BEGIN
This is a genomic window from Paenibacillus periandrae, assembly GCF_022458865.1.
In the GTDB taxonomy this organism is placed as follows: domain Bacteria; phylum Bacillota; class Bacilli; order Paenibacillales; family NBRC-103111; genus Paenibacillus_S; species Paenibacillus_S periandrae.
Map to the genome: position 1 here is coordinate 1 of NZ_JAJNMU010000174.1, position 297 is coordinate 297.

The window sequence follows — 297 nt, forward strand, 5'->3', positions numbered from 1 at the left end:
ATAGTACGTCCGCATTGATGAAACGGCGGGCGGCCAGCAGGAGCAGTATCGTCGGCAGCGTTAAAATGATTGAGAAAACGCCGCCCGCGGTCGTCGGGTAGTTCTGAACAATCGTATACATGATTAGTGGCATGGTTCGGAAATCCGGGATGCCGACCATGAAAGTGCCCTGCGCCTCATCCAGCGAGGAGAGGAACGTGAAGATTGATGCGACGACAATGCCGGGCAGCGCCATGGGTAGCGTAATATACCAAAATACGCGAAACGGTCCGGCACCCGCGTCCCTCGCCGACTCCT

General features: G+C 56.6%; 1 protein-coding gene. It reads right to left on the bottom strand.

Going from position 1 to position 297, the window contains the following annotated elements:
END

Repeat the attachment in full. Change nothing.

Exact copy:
This is a genomic window from Paenibacillus periandrae, assembly GCF_022458865.1.
In the GTDB taxonomy this organism is placed as follows: domain Bacteria; phylum Bacillota; class Bacilli; order Paenibacillales; family NBRC-103111; genus Paenibacillus_S; species Paenibacillus_S periandrae.
Map to the genome: position 1 here is coordinate 1 of NZ_JAJNMU010000174.1, position 297 is coordinate 297.

The window sequence follows — 297 nt, forward strand, 5'->3', positions numbered from 1 at the left end:
ATAGTACGTCCGCATTGATGAAACGGCGGGCGGCCAGCAGGAGCAGTATCGTCGGCAGCGTTAAAATGATTGAGAAAACGCCGCCCGCGGTCGTCGGGTAGTTCTGAACAATCGTATACATGATTAGTGGCATGGTTCGGAAATCCGGGATGCCGACCATGAAAGTGCCCTGCGCCTCATCCAGCGAGGAGAGGAACGTGAAGATTGATGCGACGACAATGCCGGGCAGCGCCATGGGTAGCGTAATATACCAAAATACGCGAAACGGTCCGGCACCCGCGTCCCTCGCCGACTCCT

General features: G+C 56.6%; 1 protein-coding gene. It reads right to left on the bottom strand.

Going from position 1 to position 297, the window contains the following annotated elements: